I have only just started to wear earplugs at performances and rehearsals. Everything sounds weird, like you’re playing in a bubble and it takes a lot off getting used to. It’s very difficult to know whether I’m too loud, too quiet or even if I’m playing the right song but currently there’s no other solution.
    I wish I started using them years ago.
    None of my bandmates feel the need to use earplugs …

  2. Great article. Thanks for all the pertinent information. I lead an Irish band and you wouldn’t think it could get that loud but between drums, guitar and bass amps and monitors on stage for everyone, it is very loud. I have “musician’s friends” ear plugs but am going to step up and spend the money on the custom molded ones. I’m also seriously considering getting the in ear monitors. I am certainly going to print out this article and give to not only the guys in my band but all of my fellow musician friends.

  3. Having developed hyperacusis (super sensitive hearing) and tinnitus (ringing in the ears) at the same time, I’m glad I work for American Hearing Aid Associates. I’ve been fitted with custom-molded musicians’ earplugs, and they are great. You can however get off-the-shelf versions at a local music store. They work about as well, but you can’t use your cell phone with them in, since the stem bangs into the phone. It’s ironic that I actually wish for less hearing than I have now, but I stronly encourage every musician to wear plugs.

  4. I work in concert sound. I find the current volume wars to be insane. Sometimes I’d like to file assault charges against the band and the engineers for the levels I’m forced to endure.
    I do have custom-made musician’s ear plugs. So, why do I get dirty looks from the “talent” if they see me insert them?

    1. Never be shy about putting in your earplugs. It’s YOUR hearing and you want to be able to talk to your grandkids someday. I put mine in regularly in bars, concerts, anywhere I need them. You can buy a box of the yellow or tan foam cylander shaped ear plugs… 200 or 500 pairs for $25 at a safety supply shop. I’ve had $125 custom molded ones and they are nice, but not much better… only minorly more comfortable. Foam is cheap, effective, disposable. I keep piles in my car, my coats, anywhere. Also, I’m a drummer so I use “Ultimate Ears” brand which are by far the best. $500 up to $1200 depending. You pay about $100 to get molded at any audiologist. SAVE THE HEARING and look cool too. Just buy a box of the tan color foam ones. If someone asks “why are you wearing earplugs” just smile and say, “What? What?”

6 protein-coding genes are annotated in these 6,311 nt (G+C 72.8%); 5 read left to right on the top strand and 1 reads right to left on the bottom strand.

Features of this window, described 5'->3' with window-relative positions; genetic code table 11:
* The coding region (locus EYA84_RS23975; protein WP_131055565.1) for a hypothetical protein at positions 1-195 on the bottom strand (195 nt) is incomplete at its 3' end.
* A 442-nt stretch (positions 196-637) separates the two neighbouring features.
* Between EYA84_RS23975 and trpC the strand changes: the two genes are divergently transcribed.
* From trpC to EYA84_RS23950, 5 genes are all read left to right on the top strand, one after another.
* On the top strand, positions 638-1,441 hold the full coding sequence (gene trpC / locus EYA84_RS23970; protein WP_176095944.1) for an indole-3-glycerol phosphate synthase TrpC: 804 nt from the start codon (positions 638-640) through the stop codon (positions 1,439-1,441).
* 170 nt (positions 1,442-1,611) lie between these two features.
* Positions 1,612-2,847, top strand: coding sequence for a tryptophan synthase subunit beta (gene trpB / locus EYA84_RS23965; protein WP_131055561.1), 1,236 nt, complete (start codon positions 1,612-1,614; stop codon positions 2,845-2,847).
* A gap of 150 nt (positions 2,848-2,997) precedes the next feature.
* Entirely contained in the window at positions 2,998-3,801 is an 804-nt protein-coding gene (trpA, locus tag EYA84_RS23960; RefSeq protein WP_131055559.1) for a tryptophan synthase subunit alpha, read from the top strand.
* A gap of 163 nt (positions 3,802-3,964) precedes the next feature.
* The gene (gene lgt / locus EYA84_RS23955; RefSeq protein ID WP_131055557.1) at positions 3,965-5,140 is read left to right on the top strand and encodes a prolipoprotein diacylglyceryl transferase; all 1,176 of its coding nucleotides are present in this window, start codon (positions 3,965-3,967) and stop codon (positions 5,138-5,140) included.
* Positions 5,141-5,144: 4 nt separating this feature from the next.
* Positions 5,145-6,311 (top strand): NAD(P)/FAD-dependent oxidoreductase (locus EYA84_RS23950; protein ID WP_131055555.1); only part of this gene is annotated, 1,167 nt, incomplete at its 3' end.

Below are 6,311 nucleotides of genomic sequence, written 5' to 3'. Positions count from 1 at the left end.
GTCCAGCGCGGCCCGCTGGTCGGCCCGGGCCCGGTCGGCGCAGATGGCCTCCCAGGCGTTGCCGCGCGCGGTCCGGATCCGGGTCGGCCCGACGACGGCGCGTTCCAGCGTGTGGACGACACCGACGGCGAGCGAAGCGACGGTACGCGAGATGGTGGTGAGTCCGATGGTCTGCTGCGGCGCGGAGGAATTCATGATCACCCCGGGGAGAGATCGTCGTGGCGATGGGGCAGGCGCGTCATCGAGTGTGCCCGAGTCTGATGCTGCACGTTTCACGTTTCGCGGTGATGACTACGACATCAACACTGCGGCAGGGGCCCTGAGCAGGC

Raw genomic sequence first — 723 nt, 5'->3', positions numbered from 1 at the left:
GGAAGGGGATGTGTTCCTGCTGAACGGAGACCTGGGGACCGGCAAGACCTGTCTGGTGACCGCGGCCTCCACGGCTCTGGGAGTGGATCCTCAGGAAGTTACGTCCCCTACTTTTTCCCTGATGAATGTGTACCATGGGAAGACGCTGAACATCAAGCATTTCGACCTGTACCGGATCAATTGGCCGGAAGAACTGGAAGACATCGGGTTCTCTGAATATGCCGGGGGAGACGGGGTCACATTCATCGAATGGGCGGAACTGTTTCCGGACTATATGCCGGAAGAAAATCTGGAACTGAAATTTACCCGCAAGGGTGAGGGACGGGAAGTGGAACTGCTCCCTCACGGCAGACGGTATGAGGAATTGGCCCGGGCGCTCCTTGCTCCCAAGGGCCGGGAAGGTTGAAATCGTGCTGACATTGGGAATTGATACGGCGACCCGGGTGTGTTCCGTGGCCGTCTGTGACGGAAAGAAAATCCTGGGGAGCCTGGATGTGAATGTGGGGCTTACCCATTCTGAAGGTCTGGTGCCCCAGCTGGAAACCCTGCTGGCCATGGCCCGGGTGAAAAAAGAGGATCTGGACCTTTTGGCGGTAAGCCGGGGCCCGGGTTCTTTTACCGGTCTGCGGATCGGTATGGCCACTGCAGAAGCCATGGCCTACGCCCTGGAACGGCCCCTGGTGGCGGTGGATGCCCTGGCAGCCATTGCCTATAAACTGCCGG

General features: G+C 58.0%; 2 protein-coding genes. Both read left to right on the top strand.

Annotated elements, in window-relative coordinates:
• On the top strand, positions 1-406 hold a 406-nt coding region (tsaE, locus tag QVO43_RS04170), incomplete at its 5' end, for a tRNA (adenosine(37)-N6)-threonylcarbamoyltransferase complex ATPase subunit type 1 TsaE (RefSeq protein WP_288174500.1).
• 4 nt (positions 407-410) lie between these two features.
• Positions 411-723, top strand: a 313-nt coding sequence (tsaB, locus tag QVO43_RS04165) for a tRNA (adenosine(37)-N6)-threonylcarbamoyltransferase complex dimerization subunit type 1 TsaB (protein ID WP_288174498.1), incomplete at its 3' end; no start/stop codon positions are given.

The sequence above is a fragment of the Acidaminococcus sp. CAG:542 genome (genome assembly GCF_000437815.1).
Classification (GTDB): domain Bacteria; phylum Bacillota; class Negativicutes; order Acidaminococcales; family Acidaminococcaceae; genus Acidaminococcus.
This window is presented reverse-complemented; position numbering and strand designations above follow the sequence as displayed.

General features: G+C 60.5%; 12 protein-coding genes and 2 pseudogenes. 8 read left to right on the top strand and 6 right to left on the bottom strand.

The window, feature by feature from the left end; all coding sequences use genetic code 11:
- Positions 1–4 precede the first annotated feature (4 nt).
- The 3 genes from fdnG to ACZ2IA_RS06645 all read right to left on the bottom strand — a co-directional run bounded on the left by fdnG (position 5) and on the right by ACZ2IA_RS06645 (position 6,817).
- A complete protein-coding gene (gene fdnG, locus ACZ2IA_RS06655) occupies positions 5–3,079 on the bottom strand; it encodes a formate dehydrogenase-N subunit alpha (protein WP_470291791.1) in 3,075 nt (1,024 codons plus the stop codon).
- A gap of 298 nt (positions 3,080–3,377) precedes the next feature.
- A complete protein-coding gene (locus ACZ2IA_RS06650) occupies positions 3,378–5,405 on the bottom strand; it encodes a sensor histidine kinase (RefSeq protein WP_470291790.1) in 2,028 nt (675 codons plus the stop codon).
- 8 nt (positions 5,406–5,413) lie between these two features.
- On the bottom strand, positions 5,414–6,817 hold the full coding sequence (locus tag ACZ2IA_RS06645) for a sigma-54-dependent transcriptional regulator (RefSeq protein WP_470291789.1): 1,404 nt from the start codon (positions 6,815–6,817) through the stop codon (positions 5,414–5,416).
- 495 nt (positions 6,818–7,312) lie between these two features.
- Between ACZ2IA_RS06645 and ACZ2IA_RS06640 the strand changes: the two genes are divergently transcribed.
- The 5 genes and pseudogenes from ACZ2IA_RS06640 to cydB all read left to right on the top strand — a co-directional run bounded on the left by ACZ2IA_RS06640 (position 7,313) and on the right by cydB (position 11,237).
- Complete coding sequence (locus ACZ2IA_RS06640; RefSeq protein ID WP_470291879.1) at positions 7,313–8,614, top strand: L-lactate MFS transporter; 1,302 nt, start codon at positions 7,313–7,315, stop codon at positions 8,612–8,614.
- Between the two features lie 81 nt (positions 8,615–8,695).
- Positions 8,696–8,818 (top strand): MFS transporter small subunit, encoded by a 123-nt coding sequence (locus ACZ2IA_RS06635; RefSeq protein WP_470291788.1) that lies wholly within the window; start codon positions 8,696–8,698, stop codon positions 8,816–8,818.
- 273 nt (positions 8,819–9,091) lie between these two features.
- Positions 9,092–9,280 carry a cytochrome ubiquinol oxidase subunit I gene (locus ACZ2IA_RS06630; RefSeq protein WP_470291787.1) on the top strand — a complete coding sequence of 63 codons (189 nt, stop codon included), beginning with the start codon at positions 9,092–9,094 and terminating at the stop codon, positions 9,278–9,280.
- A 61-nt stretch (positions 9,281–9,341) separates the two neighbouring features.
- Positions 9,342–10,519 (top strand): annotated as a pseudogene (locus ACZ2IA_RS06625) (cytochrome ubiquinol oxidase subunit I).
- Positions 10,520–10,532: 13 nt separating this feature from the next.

1. Be sure to properly insert the foam earplugs. BIG difference. The instructions say to roll, hold and squeeze, pull ear back, and insert. You want them IN the ear canal. Then they will expand and fill it up. Most people just haphazardly shove them in and you see half the foam earplug stick out. That doesn’t do the job. You can achieve 25 to 30 decibels of reduction if you insert the earplugs properly. It’s weird at first, but you’ll get used to it. You might feel like you’re watching the bar scene unfold on TV instead of reality, but it’s an easy adjustment. Mostly, when you leave the concert or bar you won’t having hearing fatigue. Even on road trips you have lower decibel damage because it’s over 2 or 3 hours. Earplugs help with that too. You’ll talk louder so try not to yell at everyone. (buy the cheap stuff)

  5. I’ve been playing music professionally since 1969, mostly rock and R&B bands. About 20 years ago I invested in the best molded earplugs I could get and wore them intermittently for another 20 years. I then got serious about it and began wearing them regularly and I credit them with saving my hearing, although I have some hearing loss of course. I’m retired now but still play a lot of gigs and still use them all the time. I mostly play sax, which presents an interesting problem. You hear yourself really well, thru bone conduction, but you hear a tone that has virtually no overtones and sounds more like a tone generator than a sax. It’s frustrating, but the alternative is worse. Sometimes I loosen a plug in one ear when I’m about to take a solo and that helps, but I have to put the plug right back in after the solo. I’ve also found that the more you wear them, the easier it gets, as you get used to them from repeated use. Earplugs are where it’s at, and, as difficult as it is to use them, hearing aids are worse.

  6. I have been using custom made earplugs for about 5 years now and most of the time they do a perfect job.
    However there are two minor problems that occur.
    One is that when wearing the plugs the sound of my own voice is really weird, coming more from inside then via my ears, making singing practicaly impossible.
    The other thing I noticed is that when I smile the shape of my face changes in a certain way resulting in a leaking of the closure of the plugs. So this means I have to look with a serious face all the time for the plugs to work properly.
    Anybody noticed this too and have some solution to it?
    I am a happy person most of the time and like to smile…

  7. As a long-time member of the American Tinnitis Association and one who suffers with permanent tinnitus, I am so very pleased to read your informative article on this very important subject. I receive too many complaints from people that the music is too loud and many have stopped going to live music performances because they can’t visit or enjoy the music for very long. I would like to republish this article on the Houston Blues Society website and give credits to Disc Makers, Keith Hatschek and Fast Forward, Recording & Mastering.

    1. My father is suffering from Tinnitus. He’s been distracted, can’t sleep… just lost the hearing in one ear last year so he’s new to this. He uses noise devices to help suppress the freight trains and waterfalls that he now hears. Any advice or anything that works well for you? Caffeine withdrawal, cardio excercise, meditation? Just trying to help him. He’s 67 years old now and has many years to live. Thanks.